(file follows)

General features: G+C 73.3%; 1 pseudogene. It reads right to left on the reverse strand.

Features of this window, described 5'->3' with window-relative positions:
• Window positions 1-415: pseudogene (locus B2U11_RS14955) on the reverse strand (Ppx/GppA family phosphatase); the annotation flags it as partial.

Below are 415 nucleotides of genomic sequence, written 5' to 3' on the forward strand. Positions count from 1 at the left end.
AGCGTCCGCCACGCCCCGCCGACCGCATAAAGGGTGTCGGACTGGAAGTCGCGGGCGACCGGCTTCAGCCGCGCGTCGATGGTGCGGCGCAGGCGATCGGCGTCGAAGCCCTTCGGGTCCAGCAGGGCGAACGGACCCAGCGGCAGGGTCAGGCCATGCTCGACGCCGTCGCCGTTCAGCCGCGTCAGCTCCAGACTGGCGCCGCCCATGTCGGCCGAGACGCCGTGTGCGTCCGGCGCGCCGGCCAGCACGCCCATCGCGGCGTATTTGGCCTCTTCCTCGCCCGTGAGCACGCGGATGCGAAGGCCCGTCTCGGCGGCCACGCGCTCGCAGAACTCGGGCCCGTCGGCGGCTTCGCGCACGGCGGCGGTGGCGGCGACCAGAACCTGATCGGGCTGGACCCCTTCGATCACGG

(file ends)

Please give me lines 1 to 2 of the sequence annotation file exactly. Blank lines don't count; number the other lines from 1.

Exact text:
General features: G+C 73.3%; 1 pseudogene. It reads right to left on the reverse strand.

Features of this window, described 5'->3' with window-relative positions: